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Odd John: A Story Between Jest and Earnest (The Garland Library of Science Fiction) Hardcover – Jun 1975


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Hardcover, Jun 1975
£107.33
--This text refers to the Paperback edition.


Product details

  • Hardcover
  • Publisher: Taylor & Francis (Jun. 1975)
  • Language: English
  • ISBN-10: 0824014375
  • ISBN-13: 978-0824014377
  • Product Dimensions: 17.5 x 13.2 x 2.8 cm
  • Average Customer Review: 4.7 out of 5 stars  See all reviews (6 customer reviews)

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Product Description

Book Description

The book that gave the world the term Homo superior. --This text refers to the Paperback edition.

From the Back Cover

Introduction by Adam Roberts

John Wainwright is a freak, a human mutation with an extraordinary intelligence which is both awesome and frightening to behold. Ordinary humans are mere playthings to him. And Odd John has a plan - to create a new order on Earth, a new supernormal species. But the world is not ready for such a change . . .

Olaf Stapledon (1886-1950)

Educated at Balliol College, Oxford, and Liverpool University, Olaf Stapledon worked for a shipping office in Liverpool and Port Said before returning to lecture at Liverpool University. His books included the SF classics Last and First Men and Star Maker.

'Stapledon is the great classical example . . . the ultimate SF writer' Brian Aldiss

'Olaf Stapledon was one of the most creative thinkers of our time' Greg Bear

978 0 575 07224 4

£7.99

--This text refers to the Paperback edition.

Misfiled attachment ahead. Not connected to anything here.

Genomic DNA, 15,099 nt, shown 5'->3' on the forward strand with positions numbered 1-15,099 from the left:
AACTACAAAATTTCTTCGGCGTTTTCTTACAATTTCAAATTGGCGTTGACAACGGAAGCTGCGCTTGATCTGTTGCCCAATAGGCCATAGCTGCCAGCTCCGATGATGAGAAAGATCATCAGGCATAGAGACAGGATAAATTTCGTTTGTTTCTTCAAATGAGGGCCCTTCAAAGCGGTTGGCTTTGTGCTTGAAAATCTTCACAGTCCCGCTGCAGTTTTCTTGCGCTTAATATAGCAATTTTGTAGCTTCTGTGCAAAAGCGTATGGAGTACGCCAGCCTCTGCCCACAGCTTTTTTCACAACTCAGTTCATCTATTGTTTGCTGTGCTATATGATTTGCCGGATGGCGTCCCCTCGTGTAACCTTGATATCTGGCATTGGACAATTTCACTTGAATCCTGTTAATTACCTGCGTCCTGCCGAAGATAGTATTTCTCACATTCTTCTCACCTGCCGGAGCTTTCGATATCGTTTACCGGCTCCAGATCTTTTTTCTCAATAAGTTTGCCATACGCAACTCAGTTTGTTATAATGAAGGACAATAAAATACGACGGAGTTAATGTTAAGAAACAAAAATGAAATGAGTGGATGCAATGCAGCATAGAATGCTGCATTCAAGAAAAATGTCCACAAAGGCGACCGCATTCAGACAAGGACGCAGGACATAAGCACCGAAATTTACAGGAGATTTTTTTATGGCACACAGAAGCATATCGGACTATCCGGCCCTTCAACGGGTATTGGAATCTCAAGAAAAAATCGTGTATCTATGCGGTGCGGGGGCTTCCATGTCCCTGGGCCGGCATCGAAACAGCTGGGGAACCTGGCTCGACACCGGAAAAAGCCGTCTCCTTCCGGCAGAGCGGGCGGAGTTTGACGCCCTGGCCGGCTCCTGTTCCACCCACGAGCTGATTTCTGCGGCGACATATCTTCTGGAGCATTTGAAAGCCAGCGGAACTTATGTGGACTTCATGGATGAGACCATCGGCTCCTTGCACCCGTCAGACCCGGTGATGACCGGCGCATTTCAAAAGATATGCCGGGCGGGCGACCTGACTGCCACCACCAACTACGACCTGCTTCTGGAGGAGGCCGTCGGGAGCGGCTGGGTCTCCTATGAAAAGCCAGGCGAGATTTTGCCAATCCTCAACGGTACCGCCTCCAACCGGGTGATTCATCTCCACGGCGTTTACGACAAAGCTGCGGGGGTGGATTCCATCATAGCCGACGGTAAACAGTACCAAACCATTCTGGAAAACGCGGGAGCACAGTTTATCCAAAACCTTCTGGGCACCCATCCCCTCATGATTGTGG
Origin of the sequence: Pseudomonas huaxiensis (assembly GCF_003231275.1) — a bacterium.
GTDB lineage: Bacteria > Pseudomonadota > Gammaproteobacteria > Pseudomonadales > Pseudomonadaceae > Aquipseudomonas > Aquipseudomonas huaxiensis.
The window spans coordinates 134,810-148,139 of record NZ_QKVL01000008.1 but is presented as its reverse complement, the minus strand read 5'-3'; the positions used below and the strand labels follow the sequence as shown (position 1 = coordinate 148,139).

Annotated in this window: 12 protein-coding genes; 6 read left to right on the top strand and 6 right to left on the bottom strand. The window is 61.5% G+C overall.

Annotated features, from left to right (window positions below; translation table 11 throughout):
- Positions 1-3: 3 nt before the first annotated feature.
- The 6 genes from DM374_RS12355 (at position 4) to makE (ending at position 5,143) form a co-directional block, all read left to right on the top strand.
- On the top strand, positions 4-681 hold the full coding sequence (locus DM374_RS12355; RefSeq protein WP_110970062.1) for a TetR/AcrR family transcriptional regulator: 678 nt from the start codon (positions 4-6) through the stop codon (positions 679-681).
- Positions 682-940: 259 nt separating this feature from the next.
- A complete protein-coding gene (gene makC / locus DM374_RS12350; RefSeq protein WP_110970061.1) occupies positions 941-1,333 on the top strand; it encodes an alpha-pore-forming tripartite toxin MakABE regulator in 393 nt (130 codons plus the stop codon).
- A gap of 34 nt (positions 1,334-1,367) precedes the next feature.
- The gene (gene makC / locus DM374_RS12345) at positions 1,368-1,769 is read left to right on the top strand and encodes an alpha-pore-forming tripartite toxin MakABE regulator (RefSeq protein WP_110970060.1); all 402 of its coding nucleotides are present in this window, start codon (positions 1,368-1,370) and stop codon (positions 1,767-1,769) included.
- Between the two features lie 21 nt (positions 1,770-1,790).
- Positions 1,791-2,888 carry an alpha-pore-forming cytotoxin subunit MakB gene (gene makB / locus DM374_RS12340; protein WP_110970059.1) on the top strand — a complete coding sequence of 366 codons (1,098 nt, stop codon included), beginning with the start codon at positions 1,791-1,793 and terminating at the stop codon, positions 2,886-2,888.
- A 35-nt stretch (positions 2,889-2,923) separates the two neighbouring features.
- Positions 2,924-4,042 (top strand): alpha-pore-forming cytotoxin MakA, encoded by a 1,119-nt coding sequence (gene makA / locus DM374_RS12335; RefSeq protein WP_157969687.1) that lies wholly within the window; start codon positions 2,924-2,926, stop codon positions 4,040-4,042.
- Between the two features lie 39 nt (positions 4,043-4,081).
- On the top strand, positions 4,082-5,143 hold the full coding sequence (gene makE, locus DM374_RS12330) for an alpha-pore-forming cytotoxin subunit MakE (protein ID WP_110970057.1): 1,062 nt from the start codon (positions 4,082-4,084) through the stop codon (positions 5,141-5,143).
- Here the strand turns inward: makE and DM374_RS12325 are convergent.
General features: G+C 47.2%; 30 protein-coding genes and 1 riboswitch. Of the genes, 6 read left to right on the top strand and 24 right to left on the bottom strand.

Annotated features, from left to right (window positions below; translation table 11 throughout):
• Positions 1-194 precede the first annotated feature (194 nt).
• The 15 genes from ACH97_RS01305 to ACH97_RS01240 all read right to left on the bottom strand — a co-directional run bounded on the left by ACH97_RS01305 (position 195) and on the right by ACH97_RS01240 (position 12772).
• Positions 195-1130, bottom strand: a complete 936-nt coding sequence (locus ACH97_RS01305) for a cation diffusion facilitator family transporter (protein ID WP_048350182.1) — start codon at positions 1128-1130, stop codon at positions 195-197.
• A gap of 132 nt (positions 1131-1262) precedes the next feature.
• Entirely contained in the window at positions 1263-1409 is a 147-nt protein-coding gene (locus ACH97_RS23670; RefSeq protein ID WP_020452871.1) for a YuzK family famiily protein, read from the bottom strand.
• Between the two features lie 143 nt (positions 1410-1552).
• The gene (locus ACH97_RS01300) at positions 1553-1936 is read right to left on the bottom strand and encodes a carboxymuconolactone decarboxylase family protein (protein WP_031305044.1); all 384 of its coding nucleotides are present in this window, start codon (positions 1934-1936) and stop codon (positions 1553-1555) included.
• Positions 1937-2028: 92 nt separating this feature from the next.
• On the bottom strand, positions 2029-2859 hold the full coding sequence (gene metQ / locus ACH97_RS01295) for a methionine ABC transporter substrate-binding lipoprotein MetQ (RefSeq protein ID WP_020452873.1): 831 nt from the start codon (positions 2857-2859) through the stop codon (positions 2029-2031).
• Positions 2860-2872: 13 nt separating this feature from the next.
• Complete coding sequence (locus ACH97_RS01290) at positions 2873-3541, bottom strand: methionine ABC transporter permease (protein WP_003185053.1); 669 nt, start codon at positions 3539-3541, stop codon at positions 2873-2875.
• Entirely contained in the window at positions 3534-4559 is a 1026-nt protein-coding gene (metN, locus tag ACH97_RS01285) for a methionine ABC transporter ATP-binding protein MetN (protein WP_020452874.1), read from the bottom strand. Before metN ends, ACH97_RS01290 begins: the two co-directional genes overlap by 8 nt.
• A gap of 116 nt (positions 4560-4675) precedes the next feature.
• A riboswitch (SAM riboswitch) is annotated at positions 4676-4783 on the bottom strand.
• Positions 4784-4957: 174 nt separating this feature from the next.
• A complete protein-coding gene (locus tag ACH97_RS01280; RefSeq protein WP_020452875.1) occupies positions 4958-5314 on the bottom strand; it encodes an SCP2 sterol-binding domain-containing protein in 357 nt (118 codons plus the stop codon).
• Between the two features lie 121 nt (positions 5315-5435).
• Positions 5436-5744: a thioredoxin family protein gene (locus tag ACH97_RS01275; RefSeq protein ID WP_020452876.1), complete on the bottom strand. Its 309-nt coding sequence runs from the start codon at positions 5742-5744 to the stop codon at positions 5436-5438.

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8 of 9 people found the following review helpful By Allen Baird on 6 Aug. 2012
Format: Paperback Verified Purchase
Scientific experiments gone awry, cosmic accidents, super aliens from Krypton or Valhalla - these seems to be the standard superhero formulae. But what about genetic or evolutionary mutation? "Yea, that's called 'The X-Men', you knuckle- head." OK fair enough. But still. Their superpowers remain for the most part of the garden-variety comic book type, since that's where they come from. It takes a novel to see further. A novel like this.

John Wainwright doesn't look like a superhero. He has bulging eyes, a big brow and the features of a foetus. People who look at him are both repulsed and fascinated. He uses his looks as a test of character, other people's character that is. He is beyond testing.

John Wainwright doesn't act like a superhero. He kills a policeman among others. He has affairs with both genders and with his own mother (probably). He bullies others to learn about them and himself, like a scientist conducting experiments with rats. He isn't weighed down with an overwhelming sense of responsibility because of his great gifts. His most usual response is to laugh.

John Wainwright doesn't think like a superhero. He is a maths prodigy, an inventor, he uses his brain. He philosophises; he cares about 'spirituality'. He does not care about homo sapiens, either to rule or destroy us. He is 'homo superior' and only cares about his own kind.

John Wainwright doesn't have powers like a superhero. Oh yes, there's the telepathy, the telekinesis, and assorted psi abilities. But before all this, he has total control over his own psychological and physiological responses. He reads books like other kids drink milkshakes. He can learn a foreign language in two weeks. He composes music that no-one else can appreciate...
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By gabeso on 11 Oct. 2014
Format: Paperback Verified Purchase
Olaf Stapledon is one of the great Sci-Fi imaginations - a highly original and creative writer - all of his books are well worth reading.
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1 of 2 people found the following review helpful By Mr. D. Sheedy on 26 Feb. 2013
Format: Kindle Edition Verified Purchase
The other reviews describe this book very well, so I won't go over the same points.

I am working my way through the SF Masterworks collection and this is up there with the best of them.
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